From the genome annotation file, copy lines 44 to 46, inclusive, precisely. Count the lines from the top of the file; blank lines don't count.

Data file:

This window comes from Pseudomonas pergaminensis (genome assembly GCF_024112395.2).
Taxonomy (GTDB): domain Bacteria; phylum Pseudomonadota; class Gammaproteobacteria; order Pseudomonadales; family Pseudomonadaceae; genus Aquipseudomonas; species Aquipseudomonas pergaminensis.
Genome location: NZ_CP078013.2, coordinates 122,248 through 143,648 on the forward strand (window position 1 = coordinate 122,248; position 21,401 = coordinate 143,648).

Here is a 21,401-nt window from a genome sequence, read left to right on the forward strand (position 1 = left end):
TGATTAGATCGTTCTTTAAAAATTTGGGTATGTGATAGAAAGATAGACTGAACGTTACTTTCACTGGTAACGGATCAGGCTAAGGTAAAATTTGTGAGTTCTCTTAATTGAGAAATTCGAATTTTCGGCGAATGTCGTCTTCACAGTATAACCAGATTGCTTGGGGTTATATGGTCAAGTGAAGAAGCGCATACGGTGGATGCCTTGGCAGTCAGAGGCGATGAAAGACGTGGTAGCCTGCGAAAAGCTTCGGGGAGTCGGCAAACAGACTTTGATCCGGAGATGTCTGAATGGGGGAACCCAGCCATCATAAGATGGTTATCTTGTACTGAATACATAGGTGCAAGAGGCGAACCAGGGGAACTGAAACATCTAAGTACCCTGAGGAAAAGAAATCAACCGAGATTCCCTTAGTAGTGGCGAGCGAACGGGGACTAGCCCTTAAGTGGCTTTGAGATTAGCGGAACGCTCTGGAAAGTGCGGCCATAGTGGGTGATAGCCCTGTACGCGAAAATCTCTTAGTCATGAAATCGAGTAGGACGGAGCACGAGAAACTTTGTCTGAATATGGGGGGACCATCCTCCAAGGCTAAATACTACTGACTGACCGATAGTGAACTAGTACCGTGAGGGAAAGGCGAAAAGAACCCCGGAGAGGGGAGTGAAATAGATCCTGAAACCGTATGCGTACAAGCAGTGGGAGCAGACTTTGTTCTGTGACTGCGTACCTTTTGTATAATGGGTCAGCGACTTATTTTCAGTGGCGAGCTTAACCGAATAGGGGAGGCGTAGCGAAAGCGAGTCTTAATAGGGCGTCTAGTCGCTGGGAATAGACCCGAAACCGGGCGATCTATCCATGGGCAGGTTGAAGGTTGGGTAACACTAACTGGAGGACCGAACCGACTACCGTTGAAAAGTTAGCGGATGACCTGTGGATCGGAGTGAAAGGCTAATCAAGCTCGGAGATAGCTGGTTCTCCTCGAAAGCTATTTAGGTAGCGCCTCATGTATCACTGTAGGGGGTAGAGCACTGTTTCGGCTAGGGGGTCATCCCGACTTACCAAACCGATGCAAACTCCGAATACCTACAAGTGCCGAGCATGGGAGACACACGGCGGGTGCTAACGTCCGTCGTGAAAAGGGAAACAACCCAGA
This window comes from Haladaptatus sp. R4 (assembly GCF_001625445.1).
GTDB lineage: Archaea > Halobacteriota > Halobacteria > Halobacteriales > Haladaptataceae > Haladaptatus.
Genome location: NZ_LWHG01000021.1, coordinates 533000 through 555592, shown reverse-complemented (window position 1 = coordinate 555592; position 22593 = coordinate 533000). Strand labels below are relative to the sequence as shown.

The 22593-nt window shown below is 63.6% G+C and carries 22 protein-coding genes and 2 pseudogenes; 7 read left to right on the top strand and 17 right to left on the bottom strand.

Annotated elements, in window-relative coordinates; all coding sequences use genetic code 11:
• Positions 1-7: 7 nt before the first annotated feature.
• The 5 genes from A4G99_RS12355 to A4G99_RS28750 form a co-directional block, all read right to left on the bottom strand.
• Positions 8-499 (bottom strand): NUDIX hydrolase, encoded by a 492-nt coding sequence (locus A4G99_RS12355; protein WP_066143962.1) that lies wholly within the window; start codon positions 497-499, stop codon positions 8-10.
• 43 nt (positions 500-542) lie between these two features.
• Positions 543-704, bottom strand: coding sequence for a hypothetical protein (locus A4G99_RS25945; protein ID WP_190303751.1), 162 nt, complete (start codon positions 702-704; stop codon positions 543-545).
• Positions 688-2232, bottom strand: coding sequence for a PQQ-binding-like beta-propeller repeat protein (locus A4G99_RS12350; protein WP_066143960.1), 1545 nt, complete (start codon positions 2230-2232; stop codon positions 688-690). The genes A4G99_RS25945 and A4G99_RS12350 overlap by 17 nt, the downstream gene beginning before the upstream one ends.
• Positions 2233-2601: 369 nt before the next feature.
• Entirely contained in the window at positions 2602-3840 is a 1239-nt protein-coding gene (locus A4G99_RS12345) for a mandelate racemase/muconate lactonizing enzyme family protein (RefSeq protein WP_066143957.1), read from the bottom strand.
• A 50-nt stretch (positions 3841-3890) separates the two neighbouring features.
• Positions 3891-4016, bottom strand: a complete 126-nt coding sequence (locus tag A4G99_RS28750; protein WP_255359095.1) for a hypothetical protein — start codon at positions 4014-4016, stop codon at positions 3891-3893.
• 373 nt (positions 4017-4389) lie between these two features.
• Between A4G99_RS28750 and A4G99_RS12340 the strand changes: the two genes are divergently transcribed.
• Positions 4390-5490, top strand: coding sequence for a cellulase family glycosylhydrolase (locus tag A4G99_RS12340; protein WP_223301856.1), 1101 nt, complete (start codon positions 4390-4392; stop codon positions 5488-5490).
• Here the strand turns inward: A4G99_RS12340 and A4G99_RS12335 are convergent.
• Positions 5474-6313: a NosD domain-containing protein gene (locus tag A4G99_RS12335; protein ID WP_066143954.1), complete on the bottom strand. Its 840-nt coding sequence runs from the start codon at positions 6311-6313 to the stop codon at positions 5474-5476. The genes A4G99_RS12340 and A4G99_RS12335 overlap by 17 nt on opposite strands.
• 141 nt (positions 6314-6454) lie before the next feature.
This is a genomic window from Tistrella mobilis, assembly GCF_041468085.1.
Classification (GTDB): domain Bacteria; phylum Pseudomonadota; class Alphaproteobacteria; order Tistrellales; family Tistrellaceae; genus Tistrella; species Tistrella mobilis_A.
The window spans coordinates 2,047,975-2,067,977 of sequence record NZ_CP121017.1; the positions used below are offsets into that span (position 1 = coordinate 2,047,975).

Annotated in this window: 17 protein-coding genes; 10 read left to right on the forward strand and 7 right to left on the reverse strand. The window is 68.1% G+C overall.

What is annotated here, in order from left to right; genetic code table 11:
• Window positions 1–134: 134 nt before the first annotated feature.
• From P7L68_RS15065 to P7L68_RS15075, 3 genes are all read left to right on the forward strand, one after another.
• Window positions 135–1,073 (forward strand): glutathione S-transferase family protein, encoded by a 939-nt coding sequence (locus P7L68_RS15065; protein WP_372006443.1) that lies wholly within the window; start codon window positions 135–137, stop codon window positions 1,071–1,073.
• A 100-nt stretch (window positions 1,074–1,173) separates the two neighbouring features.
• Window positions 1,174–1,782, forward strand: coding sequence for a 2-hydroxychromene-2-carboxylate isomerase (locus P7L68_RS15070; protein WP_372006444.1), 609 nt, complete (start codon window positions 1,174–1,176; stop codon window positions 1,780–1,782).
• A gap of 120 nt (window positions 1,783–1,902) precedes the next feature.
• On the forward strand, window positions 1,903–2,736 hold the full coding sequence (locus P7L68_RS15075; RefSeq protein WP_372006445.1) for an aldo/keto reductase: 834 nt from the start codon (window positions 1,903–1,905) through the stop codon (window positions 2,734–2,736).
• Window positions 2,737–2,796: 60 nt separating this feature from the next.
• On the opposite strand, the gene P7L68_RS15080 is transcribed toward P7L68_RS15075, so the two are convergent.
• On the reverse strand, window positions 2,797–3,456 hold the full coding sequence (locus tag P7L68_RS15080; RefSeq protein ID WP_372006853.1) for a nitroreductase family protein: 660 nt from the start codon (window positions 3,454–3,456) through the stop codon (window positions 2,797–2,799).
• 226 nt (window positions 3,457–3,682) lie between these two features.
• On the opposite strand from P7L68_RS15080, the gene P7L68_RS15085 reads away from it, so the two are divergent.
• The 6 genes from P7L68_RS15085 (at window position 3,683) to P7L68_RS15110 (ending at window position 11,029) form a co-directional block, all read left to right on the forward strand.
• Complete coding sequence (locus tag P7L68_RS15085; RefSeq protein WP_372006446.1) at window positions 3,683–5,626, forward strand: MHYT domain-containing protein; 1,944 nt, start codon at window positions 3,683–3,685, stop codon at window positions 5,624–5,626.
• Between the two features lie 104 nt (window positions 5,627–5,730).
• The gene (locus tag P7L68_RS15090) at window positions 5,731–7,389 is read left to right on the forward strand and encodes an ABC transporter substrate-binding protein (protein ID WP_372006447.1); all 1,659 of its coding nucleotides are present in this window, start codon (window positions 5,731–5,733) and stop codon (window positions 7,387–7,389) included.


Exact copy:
• The 6 genes from P7L68_RS15085 (at window position 3,683) to P7L68_RS15110 (ending at window position 11,029) form a co-directional block, all read left to right on the forward strand.
• Complete coding sequence (locus tag P7L68_RS15085; RefSeq protein WP_372006446.1) at window positions 3,683–5,626, forward strand: MHYT domain-containing protein; 1,944 nt, start codon at window positions 3,683–3,685, stop codon at window positions 5,624–5,626.
• Between the two features lie 104 nt (window positions 5,627–5,730).